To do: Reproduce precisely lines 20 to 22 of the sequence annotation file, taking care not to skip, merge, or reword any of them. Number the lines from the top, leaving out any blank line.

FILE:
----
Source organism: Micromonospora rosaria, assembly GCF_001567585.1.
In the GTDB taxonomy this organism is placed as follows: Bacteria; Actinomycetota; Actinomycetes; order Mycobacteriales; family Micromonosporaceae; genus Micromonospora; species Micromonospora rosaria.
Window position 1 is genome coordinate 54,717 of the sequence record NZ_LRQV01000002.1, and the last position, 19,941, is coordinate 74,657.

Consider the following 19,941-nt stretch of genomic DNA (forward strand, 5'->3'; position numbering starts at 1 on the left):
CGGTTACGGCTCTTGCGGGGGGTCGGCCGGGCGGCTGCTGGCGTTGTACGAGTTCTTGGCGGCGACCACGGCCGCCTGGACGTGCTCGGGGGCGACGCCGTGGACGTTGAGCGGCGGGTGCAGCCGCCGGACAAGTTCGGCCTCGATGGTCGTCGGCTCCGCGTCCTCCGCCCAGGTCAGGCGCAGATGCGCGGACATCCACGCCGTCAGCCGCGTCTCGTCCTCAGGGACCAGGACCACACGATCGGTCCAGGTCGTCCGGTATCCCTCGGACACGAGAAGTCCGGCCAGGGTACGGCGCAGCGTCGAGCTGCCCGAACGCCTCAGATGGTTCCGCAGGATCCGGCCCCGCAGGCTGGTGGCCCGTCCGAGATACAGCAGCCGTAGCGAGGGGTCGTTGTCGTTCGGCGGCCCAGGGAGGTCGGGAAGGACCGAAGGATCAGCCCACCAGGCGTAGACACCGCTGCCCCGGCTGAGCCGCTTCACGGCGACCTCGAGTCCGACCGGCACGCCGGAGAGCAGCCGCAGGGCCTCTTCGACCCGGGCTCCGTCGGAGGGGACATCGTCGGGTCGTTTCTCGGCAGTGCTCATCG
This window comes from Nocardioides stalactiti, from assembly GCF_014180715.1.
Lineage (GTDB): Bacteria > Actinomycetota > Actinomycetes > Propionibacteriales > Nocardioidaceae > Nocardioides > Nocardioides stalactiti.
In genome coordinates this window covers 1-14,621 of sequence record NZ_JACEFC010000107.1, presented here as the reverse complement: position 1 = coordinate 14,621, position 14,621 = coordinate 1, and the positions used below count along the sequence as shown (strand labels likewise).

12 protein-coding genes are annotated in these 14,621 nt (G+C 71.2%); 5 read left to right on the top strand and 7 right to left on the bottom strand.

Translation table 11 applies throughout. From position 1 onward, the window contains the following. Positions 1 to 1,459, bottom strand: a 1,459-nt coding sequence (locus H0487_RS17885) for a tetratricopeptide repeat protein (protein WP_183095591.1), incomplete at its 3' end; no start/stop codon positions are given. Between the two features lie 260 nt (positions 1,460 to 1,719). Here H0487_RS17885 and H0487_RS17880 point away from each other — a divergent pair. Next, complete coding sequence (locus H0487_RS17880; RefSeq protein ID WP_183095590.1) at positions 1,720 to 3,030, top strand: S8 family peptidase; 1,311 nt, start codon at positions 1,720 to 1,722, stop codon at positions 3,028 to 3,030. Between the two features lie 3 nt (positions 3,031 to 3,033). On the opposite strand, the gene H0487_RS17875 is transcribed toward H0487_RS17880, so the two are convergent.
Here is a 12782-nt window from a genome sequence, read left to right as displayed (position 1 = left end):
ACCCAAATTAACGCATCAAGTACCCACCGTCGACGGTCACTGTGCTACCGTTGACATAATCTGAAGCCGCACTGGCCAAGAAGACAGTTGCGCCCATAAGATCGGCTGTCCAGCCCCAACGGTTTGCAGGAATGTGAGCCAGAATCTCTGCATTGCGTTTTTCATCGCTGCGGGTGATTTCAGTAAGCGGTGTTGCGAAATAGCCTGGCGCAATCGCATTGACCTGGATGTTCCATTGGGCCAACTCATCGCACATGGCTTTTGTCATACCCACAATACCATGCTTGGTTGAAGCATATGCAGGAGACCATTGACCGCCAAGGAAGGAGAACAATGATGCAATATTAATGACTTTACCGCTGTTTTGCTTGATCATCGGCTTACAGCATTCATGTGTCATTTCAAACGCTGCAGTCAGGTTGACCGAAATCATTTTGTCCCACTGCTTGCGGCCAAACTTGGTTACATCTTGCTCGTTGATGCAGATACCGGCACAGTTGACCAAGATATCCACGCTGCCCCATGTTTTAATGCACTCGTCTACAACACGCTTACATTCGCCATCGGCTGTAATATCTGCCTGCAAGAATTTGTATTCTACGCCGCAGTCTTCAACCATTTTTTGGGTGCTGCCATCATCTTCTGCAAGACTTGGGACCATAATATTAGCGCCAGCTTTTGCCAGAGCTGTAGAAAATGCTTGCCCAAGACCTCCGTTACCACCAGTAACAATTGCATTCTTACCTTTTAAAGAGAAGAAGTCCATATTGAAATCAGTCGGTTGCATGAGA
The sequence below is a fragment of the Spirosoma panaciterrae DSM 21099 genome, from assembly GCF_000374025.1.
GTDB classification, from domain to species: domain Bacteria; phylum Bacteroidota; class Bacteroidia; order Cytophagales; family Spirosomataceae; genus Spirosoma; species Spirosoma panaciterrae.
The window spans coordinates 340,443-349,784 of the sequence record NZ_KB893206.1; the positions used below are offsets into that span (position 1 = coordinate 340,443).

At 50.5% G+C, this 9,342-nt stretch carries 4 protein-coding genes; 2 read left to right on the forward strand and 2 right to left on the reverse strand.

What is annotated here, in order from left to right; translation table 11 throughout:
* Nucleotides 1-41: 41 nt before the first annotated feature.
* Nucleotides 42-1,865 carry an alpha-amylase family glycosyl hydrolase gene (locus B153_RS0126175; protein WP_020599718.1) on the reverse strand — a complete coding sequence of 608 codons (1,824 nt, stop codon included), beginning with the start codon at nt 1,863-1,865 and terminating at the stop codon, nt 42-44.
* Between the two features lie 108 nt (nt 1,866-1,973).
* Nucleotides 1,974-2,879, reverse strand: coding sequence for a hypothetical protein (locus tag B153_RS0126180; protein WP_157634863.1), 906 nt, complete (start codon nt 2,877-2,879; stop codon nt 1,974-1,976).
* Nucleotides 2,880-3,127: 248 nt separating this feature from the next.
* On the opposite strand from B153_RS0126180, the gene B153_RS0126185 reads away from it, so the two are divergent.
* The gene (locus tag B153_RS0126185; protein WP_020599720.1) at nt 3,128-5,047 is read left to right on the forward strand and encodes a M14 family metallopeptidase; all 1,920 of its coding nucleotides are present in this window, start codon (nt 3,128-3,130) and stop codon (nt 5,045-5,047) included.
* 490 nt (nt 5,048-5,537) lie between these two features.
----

* Between the two features lie 108 nt (nt 1,866-1,973).
* Nucleotides 1,974-2,879, reverse strand: coding sequence for a hypothetical protein (locus tag B153_RS0126180; protein WP_157634863.1), 906 nt, complete (start codon nt 2,877-2,879; stop codon nt 1,974-1,976).
* Nucleotides 2,880-3,127: 248 nt separating this feature from the next.